surrendered in August of 1520. The Spaniards, being strong Christians, felt it
was their duty to wipe out the temples and all other traces of the Aztec
religion. They destroyed Tenochtitlan and built Mexico City on the ruins.
However, archaeologists have excavated a few sites and have uncovered many
remnants of this society. Language: The Aztec spoke a language called Nahuatl
(pronounced NAH waht l). It belongs to a large group of Indian languages, which
also include the languages spoken by the Comanche, Pima, Shoshone and other
tribes of western North America. The Aztec used pictographs to communicate
through writing. Some of the pictures symbolized ideas and others represented
the sounds of the syllables. Food: The principal food of the Aztec was a thin
cornmeal pancake called a tlaxcalli. (In Spanish, it is called a tortilla.) They
used the tlaxcallis to scoop up foods while they ate or they wrapped the foods
in the tlaxcalli to form what is now known as a taco. They hunted for most of
the meat in their diet and the chief game animals were deer, rabbits, ducks and
geese. The only animals they raised for meat were turkeys, rabbits, and dogs.
Arts and Crafts: The Aztec sculptures, which adorned their temples and other
buildings, were among the most elaborate in all of the Americas. Their purpose
was to please the gods and they attempted to do that in everything they did.
Many of the sculptures reflected their perception of their gods and how they
interacted in their lives. The most famous surviving Aztec sculpture is the
large circular Calendar Stone, which represents the Aztec universe. Religion:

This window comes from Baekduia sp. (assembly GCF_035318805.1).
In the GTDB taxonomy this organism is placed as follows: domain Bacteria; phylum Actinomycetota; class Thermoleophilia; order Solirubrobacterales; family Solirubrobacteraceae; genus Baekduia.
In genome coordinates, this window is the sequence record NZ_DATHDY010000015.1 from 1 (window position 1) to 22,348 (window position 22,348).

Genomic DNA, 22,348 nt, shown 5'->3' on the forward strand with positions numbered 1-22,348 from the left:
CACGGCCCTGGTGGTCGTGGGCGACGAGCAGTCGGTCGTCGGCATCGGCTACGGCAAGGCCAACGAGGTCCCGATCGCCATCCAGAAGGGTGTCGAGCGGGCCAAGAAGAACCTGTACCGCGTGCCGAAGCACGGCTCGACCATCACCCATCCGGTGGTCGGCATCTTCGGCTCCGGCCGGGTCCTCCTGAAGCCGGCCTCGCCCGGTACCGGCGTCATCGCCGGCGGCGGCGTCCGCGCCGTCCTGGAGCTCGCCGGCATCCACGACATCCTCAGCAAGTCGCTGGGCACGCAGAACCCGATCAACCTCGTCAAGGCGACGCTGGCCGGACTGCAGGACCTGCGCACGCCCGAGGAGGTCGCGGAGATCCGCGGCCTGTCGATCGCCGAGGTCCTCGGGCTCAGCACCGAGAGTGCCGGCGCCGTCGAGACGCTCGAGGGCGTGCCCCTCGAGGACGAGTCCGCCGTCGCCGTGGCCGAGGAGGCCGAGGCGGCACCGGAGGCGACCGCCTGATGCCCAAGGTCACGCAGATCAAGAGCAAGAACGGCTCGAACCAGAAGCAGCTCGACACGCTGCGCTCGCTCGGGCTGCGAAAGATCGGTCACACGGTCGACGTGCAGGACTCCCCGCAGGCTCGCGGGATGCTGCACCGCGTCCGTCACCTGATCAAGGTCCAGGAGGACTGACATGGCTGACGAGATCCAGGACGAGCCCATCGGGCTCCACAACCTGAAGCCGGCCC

Religion was extremely important in Aztec life. They worshipped hundreds of gods
and goddesses, each of whom ruled one or more human activities or aspects of
nature. The people had many agricultural gods because their culture was based
heavily on farming. The Aztecs made many sacrifices to their gods.
When victims reached the altar they were stretched across a sacrificial stone. A
priest with an obsidian knife cut open the victim's chest and tore out his heart.
The heart was placed in a bowl called a chacmool. This heart was used as an
offer to the gods. If they were in dire need, a warrior would be sacrificed, but
for any other sacrifice a normal person would be deemed sufficient. It was a
great honor to be chosen for a sacrifice to the gods. The Aztec held many
religious ceremonies to ensure good crops by winning the favor of the gods and
then to thank them for the harvest. Every 52 years, the Aztec held a great
celebration called the Binding up of the Years. Prior to the celebration, the
people would let their hearth fires go out and then re-light them from the new
fire of the celebration and feast. A partial list of the Aztec gods: CENTEOTL,
The corn god. COATLICUE, She of the Serpent Skirt. EHECATL, The god of wind.
HUEHUETEOTL, The fire god. HUITZILOPOCHTLI, The war/sun god and special guardian